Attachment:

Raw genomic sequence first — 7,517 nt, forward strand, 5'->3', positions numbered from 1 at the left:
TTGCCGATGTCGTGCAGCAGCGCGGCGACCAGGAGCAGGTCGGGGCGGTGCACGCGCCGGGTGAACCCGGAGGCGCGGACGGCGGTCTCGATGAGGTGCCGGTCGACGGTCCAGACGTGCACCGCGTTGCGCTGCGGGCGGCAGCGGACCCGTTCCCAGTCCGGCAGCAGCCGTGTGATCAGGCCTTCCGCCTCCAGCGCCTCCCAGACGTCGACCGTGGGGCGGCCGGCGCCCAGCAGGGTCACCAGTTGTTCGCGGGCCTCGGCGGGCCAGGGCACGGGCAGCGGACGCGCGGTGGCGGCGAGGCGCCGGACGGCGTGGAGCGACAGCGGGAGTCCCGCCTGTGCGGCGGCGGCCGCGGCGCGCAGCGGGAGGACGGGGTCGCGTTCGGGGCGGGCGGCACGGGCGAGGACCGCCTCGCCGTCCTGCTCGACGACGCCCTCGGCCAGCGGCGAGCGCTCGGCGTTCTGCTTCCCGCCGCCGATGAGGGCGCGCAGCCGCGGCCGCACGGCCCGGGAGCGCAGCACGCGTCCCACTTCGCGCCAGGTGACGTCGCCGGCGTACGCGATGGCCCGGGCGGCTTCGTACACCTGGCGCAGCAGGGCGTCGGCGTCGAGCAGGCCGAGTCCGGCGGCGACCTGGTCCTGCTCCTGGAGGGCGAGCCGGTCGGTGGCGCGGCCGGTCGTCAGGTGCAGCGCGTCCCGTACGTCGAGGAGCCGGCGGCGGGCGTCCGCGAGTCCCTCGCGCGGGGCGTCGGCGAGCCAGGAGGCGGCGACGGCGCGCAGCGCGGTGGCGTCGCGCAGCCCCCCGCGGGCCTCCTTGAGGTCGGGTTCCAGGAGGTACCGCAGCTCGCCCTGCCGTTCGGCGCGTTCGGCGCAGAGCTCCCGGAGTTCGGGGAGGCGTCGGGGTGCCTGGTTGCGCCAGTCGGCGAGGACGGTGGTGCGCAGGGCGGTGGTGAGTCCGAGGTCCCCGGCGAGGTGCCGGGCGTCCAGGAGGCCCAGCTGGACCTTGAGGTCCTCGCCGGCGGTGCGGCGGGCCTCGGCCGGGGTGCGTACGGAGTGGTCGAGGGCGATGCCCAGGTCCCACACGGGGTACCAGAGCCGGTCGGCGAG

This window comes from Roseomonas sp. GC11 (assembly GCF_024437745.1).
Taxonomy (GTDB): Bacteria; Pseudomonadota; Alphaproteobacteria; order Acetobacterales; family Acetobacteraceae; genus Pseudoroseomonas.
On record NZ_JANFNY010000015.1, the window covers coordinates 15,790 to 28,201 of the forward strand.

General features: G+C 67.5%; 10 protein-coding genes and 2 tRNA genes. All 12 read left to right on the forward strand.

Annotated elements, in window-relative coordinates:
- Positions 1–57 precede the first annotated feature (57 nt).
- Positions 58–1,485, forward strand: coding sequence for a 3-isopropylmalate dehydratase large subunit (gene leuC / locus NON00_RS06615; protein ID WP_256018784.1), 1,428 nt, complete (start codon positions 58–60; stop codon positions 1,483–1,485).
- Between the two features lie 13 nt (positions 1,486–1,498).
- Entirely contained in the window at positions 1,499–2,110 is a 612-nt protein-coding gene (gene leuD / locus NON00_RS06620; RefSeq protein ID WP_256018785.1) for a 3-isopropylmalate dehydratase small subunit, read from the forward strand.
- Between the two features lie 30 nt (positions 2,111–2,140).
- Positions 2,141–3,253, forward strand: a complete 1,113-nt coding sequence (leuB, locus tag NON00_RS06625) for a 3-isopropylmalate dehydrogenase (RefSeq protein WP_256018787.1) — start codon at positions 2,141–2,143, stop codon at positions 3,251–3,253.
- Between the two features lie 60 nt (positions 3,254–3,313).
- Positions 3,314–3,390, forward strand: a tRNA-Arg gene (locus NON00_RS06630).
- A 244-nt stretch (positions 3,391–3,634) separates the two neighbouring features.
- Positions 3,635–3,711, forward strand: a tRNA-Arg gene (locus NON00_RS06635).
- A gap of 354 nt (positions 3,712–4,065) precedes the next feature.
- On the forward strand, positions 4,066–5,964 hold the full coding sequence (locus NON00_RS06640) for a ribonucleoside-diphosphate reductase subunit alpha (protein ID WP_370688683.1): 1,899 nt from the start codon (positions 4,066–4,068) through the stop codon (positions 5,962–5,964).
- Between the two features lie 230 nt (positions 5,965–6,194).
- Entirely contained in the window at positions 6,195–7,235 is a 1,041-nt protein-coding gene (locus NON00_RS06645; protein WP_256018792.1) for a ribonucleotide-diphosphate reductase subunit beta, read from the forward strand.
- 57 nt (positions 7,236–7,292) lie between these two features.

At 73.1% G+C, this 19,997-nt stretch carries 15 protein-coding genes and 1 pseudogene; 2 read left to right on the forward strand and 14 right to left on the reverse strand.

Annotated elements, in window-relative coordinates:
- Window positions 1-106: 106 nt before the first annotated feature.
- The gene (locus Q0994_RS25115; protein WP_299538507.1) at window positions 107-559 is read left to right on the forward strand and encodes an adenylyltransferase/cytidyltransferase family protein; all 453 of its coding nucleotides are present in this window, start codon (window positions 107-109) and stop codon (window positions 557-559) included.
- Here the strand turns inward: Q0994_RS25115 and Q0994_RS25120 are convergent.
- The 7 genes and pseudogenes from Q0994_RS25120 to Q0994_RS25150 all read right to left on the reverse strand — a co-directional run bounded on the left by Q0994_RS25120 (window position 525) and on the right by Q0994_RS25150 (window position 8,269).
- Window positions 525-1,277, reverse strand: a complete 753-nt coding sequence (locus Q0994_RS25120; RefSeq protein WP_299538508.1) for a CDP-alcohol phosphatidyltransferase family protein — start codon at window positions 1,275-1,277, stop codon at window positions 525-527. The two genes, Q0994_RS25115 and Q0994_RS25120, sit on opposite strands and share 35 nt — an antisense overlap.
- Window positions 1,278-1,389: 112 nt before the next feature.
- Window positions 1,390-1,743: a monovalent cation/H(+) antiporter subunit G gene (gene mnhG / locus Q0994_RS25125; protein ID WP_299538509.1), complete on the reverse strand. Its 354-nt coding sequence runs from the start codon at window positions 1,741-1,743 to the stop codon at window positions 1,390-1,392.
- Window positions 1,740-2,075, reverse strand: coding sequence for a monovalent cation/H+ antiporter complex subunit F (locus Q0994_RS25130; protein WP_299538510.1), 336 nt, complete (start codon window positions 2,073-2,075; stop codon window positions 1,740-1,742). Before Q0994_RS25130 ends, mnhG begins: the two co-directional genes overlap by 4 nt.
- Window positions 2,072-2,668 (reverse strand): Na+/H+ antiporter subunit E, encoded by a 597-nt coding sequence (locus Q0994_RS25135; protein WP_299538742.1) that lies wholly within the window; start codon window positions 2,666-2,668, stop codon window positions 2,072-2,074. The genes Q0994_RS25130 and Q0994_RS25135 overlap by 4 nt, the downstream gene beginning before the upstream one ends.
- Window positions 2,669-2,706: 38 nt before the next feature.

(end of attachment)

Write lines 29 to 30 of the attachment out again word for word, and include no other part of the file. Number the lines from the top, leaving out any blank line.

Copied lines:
- Window positions 525-1,277, reverse strand: a complete 753-nt coding sequence (locus Q0994_RS25120; RefSeq protein WP_299538508.1) for a CDP-alcohol phosphatidyltransferase family protein — start codon at window positions 1,275-1,277, stop codon at window positions 525-527. The two genes, Q0994_RS25115 and Q0994_RS25120, sit on opposite strands and share 35 nt — an antisense overlap.
- Window positions 1,278-1,389: 112 nt before the next feature.